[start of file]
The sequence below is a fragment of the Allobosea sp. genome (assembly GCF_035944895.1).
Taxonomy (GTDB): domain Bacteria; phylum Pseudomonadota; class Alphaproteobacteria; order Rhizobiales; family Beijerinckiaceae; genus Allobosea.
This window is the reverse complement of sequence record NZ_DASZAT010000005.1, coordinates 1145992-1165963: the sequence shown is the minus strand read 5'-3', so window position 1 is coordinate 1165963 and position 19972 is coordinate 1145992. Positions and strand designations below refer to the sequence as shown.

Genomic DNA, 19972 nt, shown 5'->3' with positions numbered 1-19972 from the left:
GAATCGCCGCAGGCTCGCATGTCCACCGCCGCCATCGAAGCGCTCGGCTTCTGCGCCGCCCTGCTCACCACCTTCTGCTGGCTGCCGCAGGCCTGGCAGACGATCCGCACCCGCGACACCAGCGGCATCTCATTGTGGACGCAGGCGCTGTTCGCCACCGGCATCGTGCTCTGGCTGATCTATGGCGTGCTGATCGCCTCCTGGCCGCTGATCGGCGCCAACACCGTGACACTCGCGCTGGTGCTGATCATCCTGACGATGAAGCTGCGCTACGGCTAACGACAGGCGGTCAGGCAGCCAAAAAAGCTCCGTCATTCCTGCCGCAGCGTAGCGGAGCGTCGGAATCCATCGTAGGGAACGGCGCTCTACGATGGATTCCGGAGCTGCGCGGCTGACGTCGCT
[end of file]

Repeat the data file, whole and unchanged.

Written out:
The sequence below is a fragment of the Allobosea sp. genome (assembly GCF_035944895.1).
Taxonomy (GTDB): domain Bacteria; phylum Pseudomonadota; class Alphaproteobacteria; order Rhizobiales; family Beijerinckiaceae; genus Allobosea.
This window is the reverse complement of sequence record NZ_DASZAT010000005.1, coordinates 1145992-1165963: the sequence shown is the minus strand read 5'-3', so window position 1 is coordinate 1165963 and position 19972 is coordinate 1145992. Positions and strand designations below refer to the sequence as shown.

Genomic DNA, 19972 nt, shown 5'->3' with positions numbered 1-19972 from the left:
GAATCGCCGCAGGCTCGCATGTCCACCGCCGCCATCGAAGCGCTCGGCTTCTGCGCCGCCCTGCTCACCACCTTCTGCTGGCTGCCGCAGGCCTGGCAGACGATCCGCACCCGCGACACCAGCGGCATCTCATTGTGGACGCAGGCGCTGTTCGCCACCGGCATCGTGCTCTGGCTGATCTATGGCGTGCTGATCGCCTCCTGGCCGCTGATCGGCGCCAACACCGTGACACTCGCGCTGGTGCTGATCATCCTGACGATGAAGCTGCGCTACGGCTAACGACAGGCGGTCAGGCAGCCAAAAAAGCTCCGTCATTCCTGCCGCAGCGTAGCGGAGCGTCGGAATCCATCGTAGGGAACGGCGCTCTACGATGGATTCCGGAGCTGCGCGGCTGACGTCGCT